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Sands of Destruction: The Complete Series

1 rating: 5.0
A movie directed by Jason Grundy

SEGA and FUNimation are joining forces to bring you a thrilling new anime based off the epic adventure RPG of the same name. Available exclusively on Nintendo DS. Morte is a lonely beauty with an axe to grind and a grudge against the world. Her brother … see full wiki

Tags: Movies, Anime, Sands Of Destruction
Director: Jason Grundy
1 review about Sands of Destruction: The Complete Series

Surprisingly Fantastic

  • Jan 24, 2010
Well, I suppose the age-old lesson of never judging a book based on its cover applies to anime as well. In this case, my advice would be not to judge the show based on its cover, previews, or video game incarnations. Well, I take that back, maybe you can judge it however you choose, so long as what you're basing the comparison on is incredible as well. To clear the air, I've never played the Sega role-playing game for the Nintendo DS on which this series is based, nor am I partial to anime shows with one of their lead characters looking adorable enough to make Pikachu green with envy and yet here we are. I can honestly state that this is one of the finer series I've had the pleasure of enjoying in a long time!

Released across two discs, Sands of Destruction comes packaged as a pair of thin packs within an outer cardboard slipcase and consists of episodes 1-13. The show comes in at a total runtime of 325 minutes and wears an appropriate if slightly conservative TV 14 rating due to a bit of animated violence.

Language options are standard sub & dub with both an English dub and original Japanese soundtrack (either in Dolby 5.1 Digital Surround) & the choice of English subtitled if so inclined to turn them on.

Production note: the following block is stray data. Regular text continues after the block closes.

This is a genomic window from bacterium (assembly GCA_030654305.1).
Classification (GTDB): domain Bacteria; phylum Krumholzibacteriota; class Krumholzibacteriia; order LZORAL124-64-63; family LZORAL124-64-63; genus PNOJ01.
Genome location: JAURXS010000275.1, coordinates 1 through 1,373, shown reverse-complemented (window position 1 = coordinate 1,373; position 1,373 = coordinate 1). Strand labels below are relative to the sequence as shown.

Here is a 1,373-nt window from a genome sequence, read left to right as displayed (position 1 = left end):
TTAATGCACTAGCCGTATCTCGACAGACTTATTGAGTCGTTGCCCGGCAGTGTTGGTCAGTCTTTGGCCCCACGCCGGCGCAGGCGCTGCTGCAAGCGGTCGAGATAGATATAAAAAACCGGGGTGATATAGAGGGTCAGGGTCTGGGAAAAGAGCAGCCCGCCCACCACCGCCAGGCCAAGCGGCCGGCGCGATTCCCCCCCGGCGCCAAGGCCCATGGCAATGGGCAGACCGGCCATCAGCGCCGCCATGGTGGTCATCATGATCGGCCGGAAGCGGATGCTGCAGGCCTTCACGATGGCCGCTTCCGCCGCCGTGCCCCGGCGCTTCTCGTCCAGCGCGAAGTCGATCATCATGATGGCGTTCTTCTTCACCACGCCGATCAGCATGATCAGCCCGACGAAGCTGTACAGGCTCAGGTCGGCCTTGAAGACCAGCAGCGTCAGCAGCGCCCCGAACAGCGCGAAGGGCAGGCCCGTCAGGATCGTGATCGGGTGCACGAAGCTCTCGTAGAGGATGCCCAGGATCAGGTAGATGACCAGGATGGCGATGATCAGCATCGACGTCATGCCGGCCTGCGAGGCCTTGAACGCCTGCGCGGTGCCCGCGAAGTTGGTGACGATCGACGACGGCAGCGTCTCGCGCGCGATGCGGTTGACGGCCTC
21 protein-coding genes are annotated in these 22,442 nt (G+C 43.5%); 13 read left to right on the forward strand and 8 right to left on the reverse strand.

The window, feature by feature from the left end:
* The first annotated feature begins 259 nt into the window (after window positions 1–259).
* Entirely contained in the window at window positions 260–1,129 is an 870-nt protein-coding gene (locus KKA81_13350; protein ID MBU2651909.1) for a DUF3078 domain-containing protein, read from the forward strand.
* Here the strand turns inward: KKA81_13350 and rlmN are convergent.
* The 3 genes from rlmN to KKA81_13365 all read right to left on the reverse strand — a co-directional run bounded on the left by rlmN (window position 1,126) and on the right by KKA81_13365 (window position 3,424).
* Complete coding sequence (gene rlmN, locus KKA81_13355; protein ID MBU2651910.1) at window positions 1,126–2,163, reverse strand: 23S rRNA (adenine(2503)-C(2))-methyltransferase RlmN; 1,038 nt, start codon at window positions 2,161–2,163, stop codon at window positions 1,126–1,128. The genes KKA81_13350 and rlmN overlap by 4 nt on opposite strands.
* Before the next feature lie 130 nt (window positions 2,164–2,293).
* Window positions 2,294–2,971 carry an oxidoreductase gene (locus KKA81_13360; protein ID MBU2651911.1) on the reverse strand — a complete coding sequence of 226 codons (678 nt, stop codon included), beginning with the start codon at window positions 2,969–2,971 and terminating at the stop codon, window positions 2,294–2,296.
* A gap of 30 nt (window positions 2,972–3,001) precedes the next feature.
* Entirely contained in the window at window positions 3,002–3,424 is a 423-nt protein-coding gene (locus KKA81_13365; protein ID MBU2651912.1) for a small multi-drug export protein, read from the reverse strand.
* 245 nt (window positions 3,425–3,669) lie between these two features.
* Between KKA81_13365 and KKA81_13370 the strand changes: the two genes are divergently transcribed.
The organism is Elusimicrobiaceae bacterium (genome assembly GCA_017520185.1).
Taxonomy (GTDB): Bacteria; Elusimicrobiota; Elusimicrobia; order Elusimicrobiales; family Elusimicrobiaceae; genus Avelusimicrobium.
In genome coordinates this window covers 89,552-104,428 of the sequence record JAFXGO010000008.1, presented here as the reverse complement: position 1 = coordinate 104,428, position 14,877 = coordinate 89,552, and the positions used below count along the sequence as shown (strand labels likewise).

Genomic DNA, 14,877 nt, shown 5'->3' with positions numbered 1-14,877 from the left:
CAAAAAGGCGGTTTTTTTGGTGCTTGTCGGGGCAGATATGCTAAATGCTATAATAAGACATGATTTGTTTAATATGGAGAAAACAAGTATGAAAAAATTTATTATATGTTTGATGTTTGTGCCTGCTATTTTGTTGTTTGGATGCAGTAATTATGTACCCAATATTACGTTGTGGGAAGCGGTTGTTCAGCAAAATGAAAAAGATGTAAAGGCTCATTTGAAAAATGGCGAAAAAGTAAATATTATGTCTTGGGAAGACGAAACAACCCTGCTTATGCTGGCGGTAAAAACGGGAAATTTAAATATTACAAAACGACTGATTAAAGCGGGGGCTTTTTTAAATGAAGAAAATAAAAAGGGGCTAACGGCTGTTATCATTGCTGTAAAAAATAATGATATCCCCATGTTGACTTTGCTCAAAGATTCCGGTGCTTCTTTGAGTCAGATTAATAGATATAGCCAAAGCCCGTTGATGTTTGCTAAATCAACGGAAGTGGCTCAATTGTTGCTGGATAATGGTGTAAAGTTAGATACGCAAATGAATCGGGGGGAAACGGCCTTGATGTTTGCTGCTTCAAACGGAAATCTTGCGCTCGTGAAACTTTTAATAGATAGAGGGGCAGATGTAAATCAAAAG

Extras include English subtitled character interviews (Japanese cast), textless opening and closing songs, and a host of fresh Funimation trailers on the second disc.

The anime adaptation of the 2008 game was produced by Production I.G and began airing on July 8, 2008 in Japan. FUNimation wasted no time in securing the rights and releasing a solid dub to the North American market.

The story is set in a fantasy world, which consists mostly of vast expanses of sand. Rather like humanity's development of vessels capable of conquering our liquid oceans, so too have the inhabitants of this sand world built ships, subs and liners to traverse the seas of sand.

The viewer follows along with a cowardly young man named Kyrie and his unlikely companion Morte; a young fairly depressed woman who was labeled by the fanatical World Salvation Committee as a member of the taboo "World Destruction Committee." While not denying the fact that she wishes the world (including her own tattered existence) would in fact come to an end, Morte is targeted mainly because she is believed to have possession of the Destruct Code; a small black orb doomsday device.

In her travels she ends up teaming up with the fellow human Kyrie and a small bounty hunter/ living yellow teddy bear (complete with pirate-inspired bandanna and eye patch) named Taupy.